i first joined in silent meditation at a quaker retreat, during middle school years. always recommend newcomers to the path to give that a try, if it’s available nearby, as an opportunity to just sit, in silence, with others.
i’ve been blessed by meditation teachers, beginning with my parents; and the family cat. paul reps first taught me eastern meditation, on the sunset strip, in l.a., and that simple influence continues today. katagiri roshi first introduced me to zazen (shikantaza). i was fortunate to see the twinkle in shunryu suzuki roshi’s eyes. have also more enjoyed the teachings of rev. iwohara at venice buddhist hongwanji, and dzogchen of lama wangdor.
w/ gratitude for being born human and having an opportunity to hear the dharma, study understand and realize
palms joined

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posted July 31, 2009 at 2:25 pm

Yes! I actively practice meditation. However, I am very new to Buddhist teaching as well to the practice of conscious meditation whether it is sitting, walking, eating or otherwise. I kinda liken myself to being in the proverbial diaper wearing stage in the practice; I am a sponge and can loosely associate broad concepts but have not yet developed any fine motor skills to speak of.
Being that I am so very new I have only had the opportunity to study under a few teachers. In order of occurrence I have read from the following teachers – both through their books as well as their online writings, viewing web videos and, listening to DVDs – Thich Nhat Hanh, His Holiness The Dalai Lama, Ethan Nichtern and, Sakyong Mipham.
In all my newness, it is far too challenging for me to select one that stands out from the others as each of them has equally held the title of “favourite” as I have delved into their teachings. I can say this however, in each case the message is delivered with compassion, commitment and humour. Please note, that this is a very simplistic summary of my experience but it is those qualities that keeps bringing me back to the practice.
Peace out,

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posted July 31, 2009 at 2:42 pm

Pema Chodron, though I’ve only read her.
Sharon Salzberg and Sylvia Boorstein for their intense devotion to loving kindness. I have met both and aspire to be like them.
Joko Beck and Ezra Baydu, for clarity. Read only at this point.
Bernie Glassman and the other teachers of Zen Peacemakers for their example of socially engaged Buddhism and their tenets: Not knowing, bearing witness, and loving action. Just walking into the Maezumi Institute makes me aspire to live my practice more fully.
And you, Ethan. Read and listen only at this point, but I hope to meet you.
The biggest barrier is time, which includes distance from teachers and how long it takes to get to them. and which somewhat incorporates money, since the thing that takes up the biggest part of my time is earning money. If I had infinite time, I’d do the Zen Peacemakers ministry program in a heartbeat. But as it is, even getting away for a weekend is hard.

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GK Sandoval

posted July 31, 2009 at 2:46 pm

I highly recommend Tsem Tulku Rinpoche. His knowledge and application of the Dharma is phenomenal. He knows the minds of East and West because he has experienced first-hand the culture of America and the hardcore monastic life of the Gaden tradition. He blends the two until there are no boundaries. His integration of instruction and allegory is seamless perfection. His organization Kechara House is amazing in the amount of work and dedication they exert to do the Dharma work and to maintain the lineage set forth by Lama Tsongkhapa.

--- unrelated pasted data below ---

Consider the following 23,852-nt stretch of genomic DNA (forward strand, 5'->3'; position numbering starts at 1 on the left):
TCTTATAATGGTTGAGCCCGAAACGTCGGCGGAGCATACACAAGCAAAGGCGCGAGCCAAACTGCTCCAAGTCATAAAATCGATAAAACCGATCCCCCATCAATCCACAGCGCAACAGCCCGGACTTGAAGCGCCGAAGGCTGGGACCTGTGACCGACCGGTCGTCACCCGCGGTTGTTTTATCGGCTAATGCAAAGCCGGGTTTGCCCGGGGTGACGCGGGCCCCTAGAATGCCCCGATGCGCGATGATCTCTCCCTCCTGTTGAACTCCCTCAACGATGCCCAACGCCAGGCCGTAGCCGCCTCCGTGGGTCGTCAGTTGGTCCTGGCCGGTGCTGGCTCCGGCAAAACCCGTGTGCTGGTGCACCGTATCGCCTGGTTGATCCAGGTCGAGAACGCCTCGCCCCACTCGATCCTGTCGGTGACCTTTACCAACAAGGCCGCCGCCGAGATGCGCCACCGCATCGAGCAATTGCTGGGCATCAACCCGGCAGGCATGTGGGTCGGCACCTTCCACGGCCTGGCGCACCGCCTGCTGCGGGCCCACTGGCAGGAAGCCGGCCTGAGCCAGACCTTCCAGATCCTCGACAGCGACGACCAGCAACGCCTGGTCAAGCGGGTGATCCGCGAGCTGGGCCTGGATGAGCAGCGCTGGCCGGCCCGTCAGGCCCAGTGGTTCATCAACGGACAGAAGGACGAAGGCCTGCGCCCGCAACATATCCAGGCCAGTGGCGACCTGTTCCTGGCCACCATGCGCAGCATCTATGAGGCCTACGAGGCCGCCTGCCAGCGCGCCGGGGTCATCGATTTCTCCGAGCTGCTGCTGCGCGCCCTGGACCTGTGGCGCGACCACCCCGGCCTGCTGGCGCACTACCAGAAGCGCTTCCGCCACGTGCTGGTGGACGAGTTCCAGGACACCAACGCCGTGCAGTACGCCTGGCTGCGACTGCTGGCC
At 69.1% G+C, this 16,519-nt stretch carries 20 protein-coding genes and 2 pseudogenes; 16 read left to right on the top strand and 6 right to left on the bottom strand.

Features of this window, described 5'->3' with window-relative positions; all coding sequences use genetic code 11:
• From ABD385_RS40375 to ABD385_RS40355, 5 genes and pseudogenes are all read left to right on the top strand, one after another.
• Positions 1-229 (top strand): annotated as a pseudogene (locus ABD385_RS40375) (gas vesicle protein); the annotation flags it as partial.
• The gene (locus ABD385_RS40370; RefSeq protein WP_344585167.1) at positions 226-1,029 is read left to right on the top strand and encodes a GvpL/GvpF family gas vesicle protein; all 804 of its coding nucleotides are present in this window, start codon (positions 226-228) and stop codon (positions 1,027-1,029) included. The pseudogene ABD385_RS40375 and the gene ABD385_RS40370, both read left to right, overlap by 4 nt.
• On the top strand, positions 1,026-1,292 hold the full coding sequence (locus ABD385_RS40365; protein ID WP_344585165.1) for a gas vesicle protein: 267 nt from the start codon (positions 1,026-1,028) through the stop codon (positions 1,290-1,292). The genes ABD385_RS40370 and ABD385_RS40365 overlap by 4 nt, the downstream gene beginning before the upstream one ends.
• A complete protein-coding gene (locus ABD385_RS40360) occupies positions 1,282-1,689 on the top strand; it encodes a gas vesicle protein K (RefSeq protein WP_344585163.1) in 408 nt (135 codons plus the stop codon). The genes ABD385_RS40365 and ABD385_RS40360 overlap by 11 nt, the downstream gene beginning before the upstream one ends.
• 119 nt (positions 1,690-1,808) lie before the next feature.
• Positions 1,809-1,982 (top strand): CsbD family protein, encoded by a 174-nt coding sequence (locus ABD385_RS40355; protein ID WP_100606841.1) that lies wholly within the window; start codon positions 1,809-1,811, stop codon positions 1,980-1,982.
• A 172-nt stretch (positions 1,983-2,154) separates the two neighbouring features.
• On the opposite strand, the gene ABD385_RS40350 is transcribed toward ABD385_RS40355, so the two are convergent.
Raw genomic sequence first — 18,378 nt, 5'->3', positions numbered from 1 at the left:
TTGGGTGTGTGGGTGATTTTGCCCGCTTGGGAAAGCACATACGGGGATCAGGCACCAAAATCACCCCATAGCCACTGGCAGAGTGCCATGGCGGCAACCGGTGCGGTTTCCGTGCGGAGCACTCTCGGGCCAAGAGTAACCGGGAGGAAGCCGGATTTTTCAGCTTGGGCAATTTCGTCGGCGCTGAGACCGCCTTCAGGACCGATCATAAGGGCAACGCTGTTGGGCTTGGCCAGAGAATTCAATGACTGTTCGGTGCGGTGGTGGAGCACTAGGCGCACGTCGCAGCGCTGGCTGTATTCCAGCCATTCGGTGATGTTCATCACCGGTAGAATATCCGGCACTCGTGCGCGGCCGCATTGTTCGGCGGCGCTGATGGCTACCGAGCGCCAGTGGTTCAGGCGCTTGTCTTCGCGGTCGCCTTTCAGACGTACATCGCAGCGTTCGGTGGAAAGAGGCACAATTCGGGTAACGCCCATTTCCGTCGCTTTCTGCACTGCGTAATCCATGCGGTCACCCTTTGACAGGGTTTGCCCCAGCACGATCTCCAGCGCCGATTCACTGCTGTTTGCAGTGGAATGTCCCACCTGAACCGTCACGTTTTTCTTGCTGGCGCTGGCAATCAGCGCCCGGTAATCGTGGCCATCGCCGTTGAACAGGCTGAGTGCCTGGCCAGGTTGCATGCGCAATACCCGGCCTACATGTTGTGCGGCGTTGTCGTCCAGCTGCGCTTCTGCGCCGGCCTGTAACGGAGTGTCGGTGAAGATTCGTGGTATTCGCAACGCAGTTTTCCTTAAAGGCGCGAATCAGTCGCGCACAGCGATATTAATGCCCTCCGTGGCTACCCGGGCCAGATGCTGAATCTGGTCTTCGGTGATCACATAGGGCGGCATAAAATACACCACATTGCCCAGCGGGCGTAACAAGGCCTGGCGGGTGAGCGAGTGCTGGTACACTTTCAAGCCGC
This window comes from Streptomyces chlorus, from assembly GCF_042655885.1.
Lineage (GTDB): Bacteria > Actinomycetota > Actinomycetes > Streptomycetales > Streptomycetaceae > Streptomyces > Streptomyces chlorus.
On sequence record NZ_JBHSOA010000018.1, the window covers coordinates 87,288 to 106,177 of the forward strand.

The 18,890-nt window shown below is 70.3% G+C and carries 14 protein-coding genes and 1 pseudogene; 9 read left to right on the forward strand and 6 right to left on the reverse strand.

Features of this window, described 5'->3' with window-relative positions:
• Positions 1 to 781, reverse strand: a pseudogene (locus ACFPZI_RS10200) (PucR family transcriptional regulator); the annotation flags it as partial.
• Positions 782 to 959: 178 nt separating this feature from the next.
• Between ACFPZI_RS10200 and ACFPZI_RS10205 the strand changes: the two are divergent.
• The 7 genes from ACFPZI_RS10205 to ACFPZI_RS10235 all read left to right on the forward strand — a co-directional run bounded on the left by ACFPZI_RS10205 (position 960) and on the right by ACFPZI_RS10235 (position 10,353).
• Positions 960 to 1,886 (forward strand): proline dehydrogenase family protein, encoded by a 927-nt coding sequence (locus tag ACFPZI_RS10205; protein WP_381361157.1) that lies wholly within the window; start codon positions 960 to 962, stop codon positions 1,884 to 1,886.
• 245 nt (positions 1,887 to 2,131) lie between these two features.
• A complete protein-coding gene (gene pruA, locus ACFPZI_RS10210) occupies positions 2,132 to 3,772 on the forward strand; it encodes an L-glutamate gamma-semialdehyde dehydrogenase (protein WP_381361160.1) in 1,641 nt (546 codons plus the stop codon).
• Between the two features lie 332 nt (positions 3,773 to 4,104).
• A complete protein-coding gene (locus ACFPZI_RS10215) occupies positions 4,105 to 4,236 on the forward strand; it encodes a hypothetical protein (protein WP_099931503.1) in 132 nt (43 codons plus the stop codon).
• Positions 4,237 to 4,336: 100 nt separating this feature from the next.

Also he has an extensive collection of Dharma teachings on YouTube. Be prepared to sit and watch for hours because his style is so lucid and the clarity of the teachings comes through like the sun breaking through the clouds.

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Ethan Nichtern

posted July 31, 2009 at 2:47 pm

Heather, that’s putting me in ridiculous company, but I’ll keep doing my best.
@Mitsu – glad to hear from you. Hope life is good.
@ Brian – I don’t relate to it as a religion either, more a psychology, science, and ethic system. I don’t think I could teach if I thought it was religious, personally.
@rgms – Great list (except for Ethan Nichtern – way overrated)
@ Paul – I really like Indestructible Truth by Reggie Ray.
@Tam – Really like that book too.

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Amy Dara

posted July 31, 2009 at 2:56 pm

The cats I’ve met and known through my life have taught me a lot about meditation. They are always focused on one thing, and acutely aware of their environment.
Among my human meditation teachers: David Nichtern (the only one I’ve studied with in person)… readings by many of the well-known Buddhist meditation authors…
I must especially acknowledge Rodger Kamenetz for his book, The Jew in the Lotus, for my definitive introduction to Buddhism while retaining my Jewish heritage back in 1999.
A Shambhala center opened up in my neck of the woods recently. I look forward to visiting it to find out if my time has come to actively study with a new human teacher.

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Jamie G.

posted July 31, 2009 at 4:43 pm

Yup, I sit 20-30 minutes a day.